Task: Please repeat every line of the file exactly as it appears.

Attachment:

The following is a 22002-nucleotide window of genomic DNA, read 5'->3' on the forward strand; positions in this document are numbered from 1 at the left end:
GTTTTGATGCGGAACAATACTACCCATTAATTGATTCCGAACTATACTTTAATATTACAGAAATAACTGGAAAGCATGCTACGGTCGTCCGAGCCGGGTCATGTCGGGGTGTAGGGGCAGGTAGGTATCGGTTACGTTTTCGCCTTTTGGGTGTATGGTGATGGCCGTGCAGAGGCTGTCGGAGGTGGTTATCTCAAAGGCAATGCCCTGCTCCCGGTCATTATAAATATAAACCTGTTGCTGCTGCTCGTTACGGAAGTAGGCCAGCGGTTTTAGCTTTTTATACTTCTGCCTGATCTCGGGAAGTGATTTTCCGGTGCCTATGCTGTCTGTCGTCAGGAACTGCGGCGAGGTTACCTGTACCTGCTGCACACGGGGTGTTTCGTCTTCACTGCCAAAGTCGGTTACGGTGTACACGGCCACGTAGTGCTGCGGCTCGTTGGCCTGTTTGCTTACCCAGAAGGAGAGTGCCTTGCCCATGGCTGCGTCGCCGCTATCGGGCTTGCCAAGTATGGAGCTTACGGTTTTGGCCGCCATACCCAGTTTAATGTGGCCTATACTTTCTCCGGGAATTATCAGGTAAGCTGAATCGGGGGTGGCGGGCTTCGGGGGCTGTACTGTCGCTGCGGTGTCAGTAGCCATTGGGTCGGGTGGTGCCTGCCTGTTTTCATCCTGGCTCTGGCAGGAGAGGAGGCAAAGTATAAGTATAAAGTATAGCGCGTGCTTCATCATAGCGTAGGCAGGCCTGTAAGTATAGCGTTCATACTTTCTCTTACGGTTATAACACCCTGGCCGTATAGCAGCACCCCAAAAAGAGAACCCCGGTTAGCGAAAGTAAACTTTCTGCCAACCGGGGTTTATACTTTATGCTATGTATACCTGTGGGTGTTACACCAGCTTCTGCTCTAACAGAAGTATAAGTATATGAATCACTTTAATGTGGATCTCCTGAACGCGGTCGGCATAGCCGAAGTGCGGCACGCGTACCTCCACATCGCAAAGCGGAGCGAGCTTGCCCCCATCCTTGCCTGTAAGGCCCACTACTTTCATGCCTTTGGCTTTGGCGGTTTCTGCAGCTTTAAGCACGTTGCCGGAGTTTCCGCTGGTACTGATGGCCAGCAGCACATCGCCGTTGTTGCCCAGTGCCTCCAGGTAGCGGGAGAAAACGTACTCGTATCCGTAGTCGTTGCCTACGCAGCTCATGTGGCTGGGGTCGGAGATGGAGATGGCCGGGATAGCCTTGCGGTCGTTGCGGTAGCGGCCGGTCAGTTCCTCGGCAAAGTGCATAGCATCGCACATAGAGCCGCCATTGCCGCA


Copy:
The following is a 22002-nucleotide window of genomic DNA, read 5'->3' on the forward strand; positions in this document are numbered from 1 at the left end:
GTTTTGATGCGGAACAATACTACCCATTAATTGATTCCGAACTATACTTTAATATTACAGAAATAACTGGAAAGCATGCTACGGTCGTCCGAGCCGGGTCATGTCGGGGTGTAGGGGCAGGTAGGTATCGGTTACGTTTTCGCCTTTTGGGTGTATGGTGATGGCCGTGCAGAGGCTGTCGGAGGTGGTTATCTCAAAGGCAATGCCCTGCTCCCGGTCATTATAAATATAAACCTGTTGCTGCTGCTCGTTACGGAAGTAGGCCAGCGGTTTTAGCTTTTTATACTTCTGCCTGATCTCGGGAAGTGATTTTCCGGTGCCTATGCTGTCTGTCGTCAGGAACTGCGGCGAGGTTACCTGTACCTGCTGCACACGGGGTGTTTCGTCTTCACTGCCAAAGTCGGTTACGGTGTACACGGCCACGTAGTGCTGCGGCTCGTTGGCCTGTTTGCTTACCCAGAAGGAGAGTGCCTTGCCCATGGCTGCGTCGCCGCTATCGGGCTTGCCAAGTATGGAGCTTACGGTTTTGGCCGCCATACCCAGTTTAATGTGGCCTATACTTTCTCCGGGAATTATCAGGTAAGCTGAATCGGGGGTGGCGGGCTTCGGGGGCTGTACTGTCGCTGCGGTGTCAGTAGCCATTGGGTCGGGTGGTGCCTGCCTGTTTTCATCCTGGCTCTGGCAGGAGAGGAGGCAAAGTATAAGTATAAAGTATAGCGCGTGCTTCATCATAGCGTAGGCAGGCCTGTAAGTATAGCGTTCATACTTTCTCTTACGGTTATAACACCCTGGCCGTATAGCAGCACCCCAAAAAGAGAACCCCGGTTAGCGAAAGTAAACTTTCTGCCAACCGGGGTTTATACTTTATGCTATGTATACCTGTGGGTGTTACACCAGCTTCTGCTCTAACAGAAGTATAAGTATATGAATCACTTTAATGTGGATCTCCTGAACGCGGTCGGCATAGCCGAAGTGCGGCACGCGTACCTCCACATCGCAAAGCGGAGCGAGCTTGCCCCCATCCTTGCCTGTAAGGCCCACTACTTTCATGCCTTTGGCTTTGGCGGTTTCTGCAGCTTTAAGCACGTTGCCGGAGTTTCCGCTGGTACTGATGGCCAGCAGCACATCGCCGTTGTTGCCCAGTGCCTCCAGGTAGCGGGAGAAAACGTACTCGTATCCGTAGTCGTTGCCTACGCAGCTCATGTGGCTGGGGTCGGAGATGGAGATGGCCGGGATAGCCTTGCGGTCGTTGCGGTAGCGGCCGGTCAGTTCCTCGGCAAAGTGCATAGCATCGCACATAGAGCCGCCATTGCCGCA